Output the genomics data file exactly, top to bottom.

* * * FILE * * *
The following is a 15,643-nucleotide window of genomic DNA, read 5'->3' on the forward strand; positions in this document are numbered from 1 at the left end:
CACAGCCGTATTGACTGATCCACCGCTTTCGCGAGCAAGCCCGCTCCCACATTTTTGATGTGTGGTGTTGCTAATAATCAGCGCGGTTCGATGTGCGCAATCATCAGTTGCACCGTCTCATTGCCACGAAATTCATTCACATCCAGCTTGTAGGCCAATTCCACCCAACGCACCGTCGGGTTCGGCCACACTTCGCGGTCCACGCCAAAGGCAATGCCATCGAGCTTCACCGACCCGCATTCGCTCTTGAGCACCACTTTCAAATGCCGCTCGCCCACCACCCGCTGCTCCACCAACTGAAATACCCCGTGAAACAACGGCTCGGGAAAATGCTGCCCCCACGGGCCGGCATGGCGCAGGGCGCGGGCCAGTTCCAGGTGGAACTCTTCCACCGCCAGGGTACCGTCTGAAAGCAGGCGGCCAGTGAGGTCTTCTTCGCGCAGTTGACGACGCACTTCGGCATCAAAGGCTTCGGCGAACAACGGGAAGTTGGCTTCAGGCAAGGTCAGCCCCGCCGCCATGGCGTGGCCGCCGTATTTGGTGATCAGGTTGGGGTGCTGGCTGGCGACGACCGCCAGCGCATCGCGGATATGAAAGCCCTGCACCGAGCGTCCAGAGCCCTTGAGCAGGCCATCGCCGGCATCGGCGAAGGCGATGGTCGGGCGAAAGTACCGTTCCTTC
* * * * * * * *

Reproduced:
The following is a 15,643-nucleotide window of genomic DNA, read 5'->3' on the forward strand; positions in this document are numbered from 1 at the left end:
CACAGCCGTATTGACTGATCCACCGCTTTCGCGAGCAAGCCCGCTCCCACATTTTTGATGTGTGGTGTTGCTAATAATCAGCGCGGTTCGATGTGCGCAATCATCAGTTGCACCGTCTCATTGCCACGAAATTCATTCACATCCAGCTTGTAGGCCAATTCCACCCAACGCACCGTCGGGTTCGGCCACACTTCGCGGTCCACGCCAAAGGCAATGCCATCGAGCTTCACCGACCCGCATTCGCTCTTGAGCACCACTTTCAAATGCCGCTCGCCCACCACCCGCTGCTCCACCAACTGAAATACCCCGTGAAACAACGGCTCGGGAAAATGCTGCCCCCACGGGCCGGCATGGCGCAGGGCGCGGGCCAGTTCCAGGTGGAACTCTTCCACCGCCAGGGTACCGTCTGAAAGCAGGCGGCCAGTGAGGTCTTCTTCGCGCAGTTGACGACGCACTTCGGCATCAAAGGCTTCGGCGAACAACGGGAAGTTGGCTTCAGGCAAGGTCAGCCCCGCCGCCATGGCGTGGCCGCCGTATTTGGTGATCAGGTTGGGGTGCTGGCTGGCGACGACCGCCAGCGCATCGCGGATATGAAAGCCCTGCACCGAGCGTCCAGAGCCCTTGAGCAGGCCATCGCCGGCATCGGCGAAGGCGATGGTCGGGCGAAAGTACCGTTCCTTC